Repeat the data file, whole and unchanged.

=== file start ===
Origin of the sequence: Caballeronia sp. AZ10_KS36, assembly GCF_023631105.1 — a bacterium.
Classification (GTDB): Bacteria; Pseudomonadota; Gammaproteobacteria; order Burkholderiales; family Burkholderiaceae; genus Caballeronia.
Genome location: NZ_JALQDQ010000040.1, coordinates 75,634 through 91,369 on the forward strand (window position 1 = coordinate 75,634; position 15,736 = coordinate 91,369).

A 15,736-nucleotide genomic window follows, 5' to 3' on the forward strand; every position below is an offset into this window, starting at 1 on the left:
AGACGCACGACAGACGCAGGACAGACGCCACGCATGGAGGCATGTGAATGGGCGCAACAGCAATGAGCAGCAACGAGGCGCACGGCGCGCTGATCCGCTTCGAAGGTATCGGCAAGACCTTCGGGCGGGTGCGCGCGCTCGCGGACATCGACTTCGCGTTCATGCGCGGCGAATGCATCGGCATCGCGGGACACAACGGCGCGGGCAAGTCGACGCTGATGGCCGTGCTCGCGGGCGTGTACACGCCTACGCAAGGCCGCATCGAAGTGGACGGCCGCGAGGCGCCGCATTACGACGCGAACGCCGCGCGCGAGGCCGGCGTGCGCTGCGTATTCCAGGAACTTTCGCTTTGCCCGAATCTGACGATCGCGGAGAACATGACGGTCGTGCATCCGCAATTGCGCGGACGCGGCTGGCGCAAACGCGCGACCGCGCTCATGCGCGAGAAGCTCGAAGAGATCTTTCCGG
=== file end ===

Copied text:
Origin of the sequence: Caballeronia sp. AZ10_KS36, assembly GCF_023631105.1 — a bacterium.
Classification (GTDB): Bacteria; Pseudomonadota; Gammaproteobacteria; order Burkholderiales; family Burkholderiaceae; genus Caballeronia.
Genome location: NZ_JALQDQ010000040.1, coordinates 75,634 through 91,369 on the forward strand (window position 1 = coordinate 75,634; position 15,736 = coordinate 91,369).

A 15,736-nucleotide genomic window follows, 5' to 3' on the forward strand; every position below is an offset into this window, starting at 1 on the left:
AGACGCACGACAGACGCAGGACAGACGCCACGCATGGAGGCATGTGAATGGGCGCAACAGCAATGAGCAGCAACGAGGCGCACGGCGCGCTGATCCGCTTCGAAGGTATCGGCAAGACCTTCGGGCGGGTGCGCGCGCTCGCGGACATCGACTTCGCGTTCATGCGCGGCGAATGCATCGGCATCGCGGGACACAACGGCGCGGGCAAGTCGACGCTGATGGCCGTGCTCGCGGGCGTGTACACGCCTACGCAAGGCCGCATCGAAGTGGACGGCCGCGAGGCGCCGCATTACGACGCGAACGCCGCGCGCGAGGCCGGCGTGCGCTGCGTATTCCAGGAACTTTCGCTTTGCCCGAATCTGACGATCGCGGAGAACATGACGGTCGTGCATCCGCAATTGCGCGGACGCGGCTGGCGCAAACGCGCGACCGCGCTCATGCGCGAGAAGCTCGAAGAGATCTTTCCGG